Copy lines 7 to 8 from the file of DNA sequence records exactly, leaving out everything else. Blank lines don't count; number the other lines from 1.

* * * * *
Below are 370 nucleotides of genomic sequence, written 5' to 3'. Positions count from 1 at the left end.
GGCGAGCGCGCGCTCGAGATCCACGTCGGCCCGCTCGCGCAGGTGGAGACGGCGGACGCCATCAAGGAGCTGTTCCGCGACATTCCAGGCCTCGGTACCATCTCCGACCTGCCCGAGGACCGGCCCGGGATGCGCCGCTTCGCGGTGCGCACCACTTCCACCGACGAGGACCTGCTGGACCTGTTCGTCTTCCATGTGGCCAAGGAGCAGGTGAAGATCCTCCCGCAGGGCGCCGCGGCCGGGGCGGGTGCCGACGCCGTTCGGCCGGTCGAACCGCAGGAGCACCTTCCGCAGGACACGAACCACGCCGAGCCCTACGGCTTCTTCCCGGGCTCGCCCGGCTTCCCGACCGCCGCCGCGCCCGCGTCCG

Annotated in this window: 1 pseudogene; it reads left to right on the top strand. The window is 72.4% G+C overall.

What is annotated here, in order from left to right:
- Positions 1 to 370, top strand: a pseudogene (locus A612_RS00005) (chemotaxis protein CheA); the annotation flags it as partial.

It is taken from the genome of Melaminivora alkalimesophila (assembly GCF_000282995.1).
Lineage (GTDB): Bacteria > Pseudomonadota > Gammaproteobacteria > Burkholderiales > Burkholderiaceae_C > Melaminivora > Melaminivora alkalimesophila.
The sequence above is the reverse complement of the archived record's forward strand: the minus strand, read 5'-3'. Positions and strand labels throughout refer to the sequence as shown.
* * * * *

Lineage (GTDB): Bacteria > Pseudomonadota > Gammaproteobacteria > Burkholderiales > Burkholderiaceae_C > Melaminivora > Melaminivora alkalimesophila.
The sequence above is the reverse complement of the archived record's forward strand: the minus strand, read 5'-3'. Positions and strand labels throughout refer to the sequence as shown.